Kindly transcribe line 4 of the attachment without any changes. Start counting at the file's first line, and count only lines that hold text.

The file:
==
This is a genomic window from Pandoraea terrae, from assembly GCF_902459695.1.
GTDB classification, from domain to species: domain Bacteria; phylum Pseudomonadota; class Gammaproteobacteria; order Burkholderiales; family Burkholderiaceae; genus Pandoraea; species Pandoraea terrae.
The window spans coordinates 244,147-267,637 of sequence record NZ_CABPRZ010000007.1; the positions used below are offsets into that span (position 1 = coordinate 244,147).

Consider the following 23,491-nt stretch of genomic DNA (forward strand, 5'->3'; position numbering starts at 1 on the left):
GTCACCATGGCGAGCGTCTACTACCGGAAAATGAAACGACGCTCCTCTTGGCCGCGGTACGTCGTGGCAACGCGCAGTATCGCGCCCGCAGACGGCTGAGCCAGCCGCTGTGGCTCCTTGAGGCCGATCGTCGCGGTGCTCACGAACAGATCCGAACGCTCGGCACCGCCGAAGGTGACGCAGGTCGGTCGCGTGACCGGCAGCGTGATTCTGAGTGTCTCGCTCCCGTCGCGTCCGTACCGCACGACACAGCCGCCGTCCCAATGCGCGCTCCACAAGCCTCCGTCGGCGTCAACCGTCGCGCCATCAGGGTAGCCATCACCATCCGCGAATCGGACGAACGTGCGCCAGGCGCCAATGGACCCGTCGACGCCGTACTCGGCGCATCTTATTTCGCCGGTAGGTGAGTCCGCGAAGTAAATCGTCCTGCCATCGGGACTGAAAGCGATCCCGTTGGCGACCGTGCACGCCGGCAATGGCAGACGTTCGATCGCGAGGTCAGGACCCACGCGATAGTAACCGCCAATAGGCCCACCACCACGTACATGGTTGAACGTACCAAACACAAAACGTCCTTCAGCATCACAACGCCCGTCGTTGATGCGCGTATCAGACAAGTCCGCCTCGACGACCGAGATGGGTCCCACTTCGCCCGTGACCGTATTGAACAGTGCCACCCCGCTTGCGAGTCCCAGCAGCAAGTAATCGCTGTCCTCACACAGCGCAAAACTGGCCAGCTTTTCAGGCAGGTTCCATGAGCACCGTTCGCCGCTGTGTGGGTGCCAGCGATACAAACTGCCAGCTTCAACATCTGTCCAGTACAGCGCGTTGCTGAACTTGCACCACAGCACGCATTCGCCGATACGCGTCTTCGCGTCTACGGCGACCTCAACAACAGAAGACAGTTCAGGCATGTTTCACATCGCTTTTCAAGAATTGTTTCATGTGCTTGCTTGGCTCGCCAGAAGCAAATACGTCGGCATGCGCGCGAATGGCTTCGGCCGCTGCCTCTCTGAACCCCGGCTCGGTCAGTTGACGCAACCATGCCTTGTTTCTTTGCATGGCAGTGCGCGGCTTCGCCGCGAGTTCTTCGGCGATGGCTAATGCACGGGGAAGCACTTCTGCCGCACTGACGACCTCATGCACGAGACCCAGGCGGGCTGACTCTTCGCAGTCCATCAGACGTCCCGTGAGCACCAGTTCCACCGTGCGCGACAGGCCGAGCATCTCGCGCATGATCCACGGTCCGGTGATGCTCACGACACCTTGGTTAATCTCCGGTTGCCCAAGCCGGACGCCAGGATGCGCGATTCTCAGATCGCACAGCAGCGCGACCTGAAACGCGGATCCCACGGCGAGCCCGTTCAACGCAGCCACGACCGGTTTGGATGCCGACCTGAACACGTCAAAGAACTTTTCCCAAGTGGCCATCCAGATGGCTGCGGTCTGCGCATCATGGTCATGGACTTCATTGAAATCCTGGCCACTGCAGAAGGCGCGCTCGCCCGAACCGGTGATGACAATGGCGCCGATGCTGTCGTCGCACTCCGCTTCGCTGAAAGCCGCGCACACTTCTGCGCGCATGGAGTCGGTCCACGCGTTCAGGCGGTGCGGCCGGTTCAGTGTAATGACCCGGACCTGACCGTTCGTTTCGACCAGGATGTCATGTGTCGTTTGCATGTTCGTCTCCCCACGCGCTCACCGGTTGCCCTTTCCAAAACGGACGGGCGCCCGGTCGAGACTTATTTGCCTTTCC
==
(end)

Consider the following 23,491-nt stretch of genomic DNA (forward strand, 5'->3'; position numbering starts at 1 on the left):